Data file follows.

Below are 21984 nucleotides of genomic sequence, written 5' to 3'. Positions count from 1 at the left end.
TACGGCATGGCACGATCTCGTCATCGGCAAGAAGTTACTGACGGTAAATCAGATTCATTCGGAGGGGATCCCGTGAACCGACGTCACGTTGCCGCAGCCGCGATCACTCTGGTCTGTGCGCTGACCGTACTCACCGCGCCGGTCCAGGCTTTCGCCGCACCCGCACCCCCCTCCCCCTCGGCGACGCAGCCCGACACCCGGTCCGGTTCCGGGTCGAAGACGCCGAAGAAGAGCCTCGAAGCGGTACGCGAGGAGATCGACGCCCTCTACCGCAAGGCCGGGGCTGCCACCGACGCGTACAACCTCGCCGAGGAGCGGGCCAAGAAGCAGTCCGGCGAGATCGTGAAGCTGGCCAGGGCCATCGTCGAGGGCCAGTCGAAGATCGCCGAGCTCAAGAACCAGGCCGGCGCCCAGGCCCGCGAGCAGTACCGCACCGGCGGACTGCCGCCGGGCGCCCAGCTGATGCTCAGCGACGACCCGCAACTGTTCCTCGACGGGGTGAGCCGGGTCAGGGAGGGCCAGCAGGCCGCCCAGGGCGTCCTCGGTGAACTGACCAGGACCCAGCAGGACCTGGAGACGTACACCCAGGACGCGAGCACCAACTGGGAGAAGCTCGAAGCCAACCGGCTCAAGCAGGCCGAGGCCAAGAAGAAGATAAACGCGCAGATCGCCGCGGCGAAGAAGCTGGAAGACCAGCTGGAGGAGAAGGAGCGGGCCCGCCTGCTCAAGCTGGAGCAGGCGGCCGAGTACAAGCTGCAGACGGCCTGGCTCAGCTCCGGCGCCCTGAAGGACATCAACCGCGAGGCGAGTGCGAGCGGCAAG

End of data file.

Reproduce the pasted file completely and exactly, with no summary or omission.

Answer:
Below are 21984 nucleotides of genomic sequence, written 5' to 3'. Positions count from 1 at the left end.
TACGGCATGGCACGATCTCGTCATCGGCAAGAAGTTACTGACGGTAAATCAGATTCATTCGGAGGGGATCCCGTGAACCGACGTCACGTTGCCGCAGCCGCGATCACTCTGGTCTGTGCGCTGACCGTACTCACCGCGCCGGTCCAGGCTTTCGCCGCACCCGCACCCCCCTCCCCCTCGGCGACGCAGCCCGACACCCGGTCCGGTTCCGGGTCGAAGACGCCGAAGAAGAGCCTCGAAGCGGTACGCGAGGAGATCGACGCCCTCTACCGCAAGGCCGGGGCTGCCACCGACGCGTACAACCTCGCCGAGGAGCGGGCCAAGAAGCAGTCCGGCGAGATCGTGAAGCTGGCCAGGGCCATCGTCGAGGGCCAGTCGAAGATCGCCGAGCTCAAGAACCAGGCCGGCGCCCAGGCCCGCGAGCAGTACCGCACCGGCGGACTGCCGCCGGGCGCCCAGCTGATGCTCAGCGACGACCCGCAACTGTTCCTCGACGGGGTGAGCCGGGTCAGGGAGGGCCAGCAGGCCGCCCAGGGCGTCCTCGGTGAACTGACCAGGACCCAGCAGGACCTGGAGACGTACACCCAGGACGCGAGCACCAACTGGGAGAAGCTCGAAGCCAACCGGCTCAAGCAGGCCGAGGCCAAGAAGAAGATAAACGCGCAGATCGCCGCGGCGAAGAAGCTGGAAGACCAGCTGGAGGAGAAGGAGCGGGCCCGCCTGCTCAAGCTGGAGCAGGCGGCCGAGTACAAGCTGCAGACGGCCTGGCTCAGCTCCGGCGCCCTGAAGGACATCAACCGCGAGGCGAGTGCGAGCGGCAAG